Second, smaller subsequent generations (Gen X, Gen Y) will have to increase productivity to maintain the current low, single-digit GDP growth in the United States.  The responsibilities of the baby boomer generation upon retirement will naturally have to be absorbed by younger generations.  A 2013 study released by the Georgetown Center on Education and the Workforce (CEW) indicates that this trend is already occurring. It cites that there are more job openings created as a result of retirements today than in the 1990s.[2] The U.S. can fuel this productivity by increasing competitiveness in manufacturing, and using competitive advantages such as low energy costs and technological advancements.

Third, an increased focus will be put on fixed income and absolute return investment strategies, especially if the U.S is entering a rising interest-rate environment as many economists believe.  As populations age, their risk tolerance will naturally decrease as people need to plan for their years in retirement.  In 2012, only 7% of households aged 65 or older were willing to take above-average or substantial investment risk, compared to 25% of households in which the household head was between 35-49 years old.  Despite a growing life expectancy, the retirement age is still 65. This has major causes for concern for social security, capital gains tax policies, and corporate pension plans.  Subsequent generations will need to place an increased importance on individual retirement saving should the program terms change, or disappear altogether.

Part two of this blog will look at two additional trends of urbanization and wealth inequality.

[1] Health Affairs.  National Health Expenditure Projections, 2012 – 22: Slow Growth Until Coverage Expands and Economy Improves. September 18, 2013.

[2] Georgetown Center on Education and the Workforce. September 30, 2013.

Beginning of a ‘Great Rotation’?

Joe PreisserJoe Preisser, Brinker Capital

As the share prices of companies listed in the United States rose this week, to heights last seen in October of 2007, speculation has run rampant that a so called ‘Great Rotation’ from fixed income to equities may have commenced.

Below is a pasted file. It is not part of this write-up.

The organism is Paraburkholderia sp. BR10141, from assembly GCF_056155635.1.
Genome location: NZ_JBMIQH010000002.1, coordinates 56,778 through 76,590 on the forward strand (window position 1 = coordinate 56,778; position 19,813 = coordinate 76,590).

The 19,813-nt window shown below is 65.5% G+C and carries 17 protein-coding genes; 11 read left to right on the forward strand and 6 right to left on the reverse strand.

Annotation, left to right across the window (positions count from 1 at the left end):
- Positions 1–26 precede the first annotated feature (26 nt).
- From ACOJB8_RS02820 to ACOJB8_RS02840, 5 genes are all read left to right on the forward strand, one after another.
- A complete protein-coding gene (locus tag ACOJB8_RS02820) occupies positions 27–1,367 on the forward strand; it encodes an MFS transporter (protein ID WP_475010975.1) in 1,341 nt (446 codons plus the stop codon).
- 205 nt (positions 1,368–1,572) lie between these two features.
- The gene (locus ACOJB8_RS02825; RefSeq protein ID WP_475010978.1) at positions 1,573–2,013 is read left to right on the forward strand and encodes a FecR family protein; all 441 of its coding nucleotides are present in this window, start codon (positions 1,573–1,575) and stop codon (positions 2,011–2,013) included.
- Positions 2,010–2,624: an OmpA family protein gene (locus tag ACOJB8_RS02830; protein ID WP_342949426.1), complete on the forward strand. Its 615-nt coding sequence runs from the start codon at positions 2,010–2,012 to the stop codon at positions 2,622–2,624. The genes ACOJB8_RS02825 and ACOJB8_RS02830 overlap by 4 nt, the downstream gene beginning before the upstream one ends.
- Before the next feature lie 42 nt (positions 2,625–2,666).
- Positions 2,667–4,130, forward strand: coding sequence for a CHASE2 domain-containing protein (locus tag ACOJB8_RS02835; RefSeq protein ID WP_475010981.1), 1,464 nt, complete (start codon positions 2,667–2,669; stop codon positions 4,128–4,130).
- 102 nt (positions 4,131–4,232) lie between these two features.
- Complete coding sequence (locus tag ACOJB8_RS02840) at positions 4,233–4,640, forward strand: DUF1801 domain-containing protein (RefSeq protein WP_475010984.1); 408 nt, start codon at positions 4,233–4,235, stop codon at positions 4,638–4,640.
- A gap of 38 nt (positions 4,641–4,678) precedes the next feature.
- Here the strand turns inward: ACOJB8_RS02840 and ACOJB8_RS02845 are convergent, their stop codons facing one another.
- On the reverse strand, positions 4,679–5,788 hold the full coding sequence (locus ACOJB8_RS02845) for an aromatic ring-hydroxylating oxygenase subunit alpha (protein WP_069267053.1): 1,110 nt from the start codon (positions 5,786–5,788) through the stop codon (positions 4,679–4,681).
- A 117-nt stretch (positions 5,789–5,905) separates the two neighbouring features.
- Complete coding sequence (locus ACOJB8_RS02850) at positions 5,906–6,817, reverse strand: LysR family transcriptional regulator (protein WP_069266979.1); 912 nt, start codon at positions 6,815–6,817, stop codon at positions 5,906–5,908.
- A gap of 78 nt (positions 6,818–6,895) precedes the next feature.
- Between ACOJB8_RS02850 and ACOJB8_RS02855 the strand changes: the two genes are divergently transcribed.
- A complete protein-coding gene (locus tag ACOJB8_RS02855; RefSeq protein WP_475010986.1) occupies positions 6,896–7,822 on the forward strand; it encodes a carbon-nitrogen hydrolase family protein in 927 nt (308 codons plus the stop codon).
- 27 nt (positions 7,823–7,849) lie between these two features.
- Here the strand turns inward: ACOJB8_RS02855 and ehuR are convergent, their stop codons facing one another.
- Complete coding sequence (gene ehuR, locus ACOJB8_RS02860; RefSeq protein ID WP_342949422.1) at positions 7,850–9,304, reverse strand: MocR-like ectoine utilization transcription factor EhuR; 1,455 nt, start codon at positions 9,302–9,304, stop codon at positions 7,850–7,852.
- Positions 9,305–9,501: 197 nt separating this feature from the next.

The continued easing of Europe’s sovereign debt crisis, combined with positive corporate earnings surprises and the temporary extension of our nation’s borrowing limit, has helped to quell a measure of the uncertainty that has plagued market participants during the course of the last few years. Tangible evidence of this phenomenon can be found in the marked decline of the Chicago Board Options Exchange Market Volatility Index (VIX), commonly referred to as the “fear gauge”, which is currently trading far below its historical average. The steep drop in expected market volatility suggests that investors believe to a large degree that many of the potential problems facing the global economy are already priced into current valuations, and as such have set expectations of the possibility of any external shocks to be quite low. This state of affairs has led directly to an increased appetite for risk within the market, which has culminated in strong inflows into equity funds. According to the Wall Street Journal, “For the week ended January 16, U.S. investors moved a net $3.8 billion into equity mutual funds. That followed the $7.5 billion inflows in the previous week, along with another $10.8 billion directed to exchange traded funds. Add it up and you’re looking at the biggest two-week inflow into stocks since April 2000” (January 24, 2013).

Although the movement of money into equities this year has been quite strong, whether or not this is the beginning of a significant reallocation from fixed income remains to be seen. Despite the flight of dollars into stocks, yields, which move inversely to price, on both U.S. Treasury and corporate debt have risen only moderately, and bond funds this year have not experienced the type of drawdowns that would be expected if investors were truly rotating from one asset class to another. In fact, what has transpired speaks to the contrary, as although inflows to the space have slowed from last year, they remain robust. According to an article in Barron’s published this week, “Bond funds, meanwhile, attracted $4.63 billion in net new cash. Bond mutual funds collected $4.21 billion of that sum, compared to the previous week’s inflows of $5.45 billion” (January 18, 2013). One possible explanation for the hesitation to exit the fixed income space is the lingering concern among investors over the looming fiscal fight in Washington D.C. and the potential damage to the global economy if common ground is not found. According to a recent Bloomberg News survey, “Global investors say the state of the U.S. government’s finances is the greatest risk to the world economy and almost half are curbing their investments in response to continuing budget battles” (January 22, 2013).

If begun in earnest, a rotation by investors from fixed income to equities would certainly present a powerful catalyst to carry share prices significantly higher; however caution is currently warranted in making such an assertion, as a potentially serious macro-economic risk continues inside the proverbial ‘beltway’. If the budget impasses in the United States is bridged in a responsible way, and the caustic partisanship currently gripping Washington broken, the full potential of the American economy may be realized and this reallocation truly undertaken. David Tepper, who runs the $15 billion dollar Apoloosa Management LP was quoted by Bloomberg News, “This country is on the verge of an explosion of greatness” (January 22, 2013).